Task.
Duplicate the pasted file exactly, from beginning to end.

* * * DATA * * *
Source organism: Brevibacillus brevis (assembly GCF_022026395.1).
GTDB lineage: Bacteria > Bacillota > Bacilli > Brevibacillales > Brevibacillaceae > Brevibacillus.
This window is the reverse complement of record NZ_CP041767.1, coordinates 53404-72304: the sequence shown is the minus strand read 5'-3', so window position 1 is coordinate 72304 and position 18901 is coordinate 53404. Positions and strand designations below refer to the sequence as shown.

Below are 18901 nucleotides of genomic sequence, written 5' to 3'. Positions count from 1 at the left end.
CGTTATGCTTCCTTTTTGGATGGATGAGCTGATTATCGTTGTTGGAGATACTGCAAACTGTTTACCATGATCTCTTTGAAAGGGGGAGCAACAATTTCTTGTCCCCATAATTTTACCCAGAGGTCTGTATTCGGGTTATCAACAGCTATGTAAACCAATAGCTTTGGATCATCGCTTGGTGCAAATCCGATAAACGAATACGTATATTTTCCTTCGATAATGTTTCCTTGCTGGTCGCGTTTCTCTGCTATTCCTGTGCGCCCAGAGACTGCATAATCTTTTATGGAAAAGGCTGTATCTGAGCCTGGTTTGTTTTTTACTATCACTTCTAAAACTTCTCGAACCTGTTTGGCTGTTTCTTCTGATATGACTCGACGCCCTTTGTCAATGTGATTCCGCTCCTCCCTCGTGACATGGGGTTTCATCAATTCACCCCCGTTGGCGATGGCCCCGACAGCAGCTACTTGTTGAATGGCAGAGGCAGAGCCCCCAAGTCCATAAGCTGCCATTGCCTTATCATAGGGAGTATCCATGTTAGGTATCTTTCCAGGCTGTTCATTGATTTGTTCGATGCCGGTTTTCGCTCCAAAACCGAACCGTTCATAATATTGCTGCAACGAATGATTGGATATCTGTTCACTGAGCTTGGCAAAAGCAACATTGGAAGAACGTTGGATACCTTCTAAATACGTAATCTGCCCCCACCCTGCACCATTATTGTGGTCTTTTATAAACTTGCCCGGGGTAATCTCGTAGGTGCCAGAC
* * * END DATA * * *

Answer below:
Source organism: Brevibacillus brevis (assembly GCF_022026395.1).
GTDB lineage: Bacteria > Bacillota > Bacilli > Brevibacillales > Brevibacillaceae > Brevibacillus.
This window is the reverse complement of record NZ_CP041767.1, coordinates 53404-72304: the sequence shown is the minus strand read 5'-3', so window position 1 is coordinate 72304 and position 18901 is coordinate 53404. Positions and strand designations below refer to the sequence as shown.

Below are 18901 nucleotides of genomic sequence, written 5' to 3'. Positions count from 1 at the left end.
CGTTATGCTTCCTTTTTGGATGGATGAGCTGATTATCGTTGTTGGAGATACTGCAAACTGTTTACCATGATCTCTTTGAAAGGGGGAGCAACAATTTCTTGTCCCCATAATTTTACCCAGAGGTCTGTATTCGGGTTATCAACAGCTATGTAAACCAATAGCTTTGGATCATCGCTTGGTGCAAATCCGATAAACGAATACGTATATTTTCCTTCGATAATGTTTCCTTGCTGGTCGCGTTTCTCTGCTATTCCTGTGCGCCCAGAGACTGCATAATCTTTTATGGAAAAGGCTGTATCTGAGCCTGGTTTGTTTTTTACTATCACTTCTAAAACTTCTCGAACCTGTTTGGCTGTTTCTTCTGATATGACTCGACGCCCTTTGTCAATGTGATTCCGCTCCTCCCTCGTGACATGGGGTTTCATCAATTCACCCCCGTTGGCGATGGCCCCGACAGCAGCTACTTGTTGAATGGCAGAGGCAGAGCCCCCAAGTCCATAAGCTGCCATTGCCTTATCATAGGGAGTATCCATGTTAGGTATCTTTCCAGGCTGTTCATTGATTTGTTCGATGCCGGTTTTCGCTCCAAAACCGAACCGTTCATAATATTGCTGCAACGAATGATTGGATATCTGTTCACTGAGCTTGGCAAAAGCAACATTGGAAGAACGTTGGATACCTTCTAAATACGTAATCTGCCCCCACCCTGCACCATTATTGTGGTCTTTTATAAACTTGCCCGGGGTAATCTCGTAGGTGCCAGAC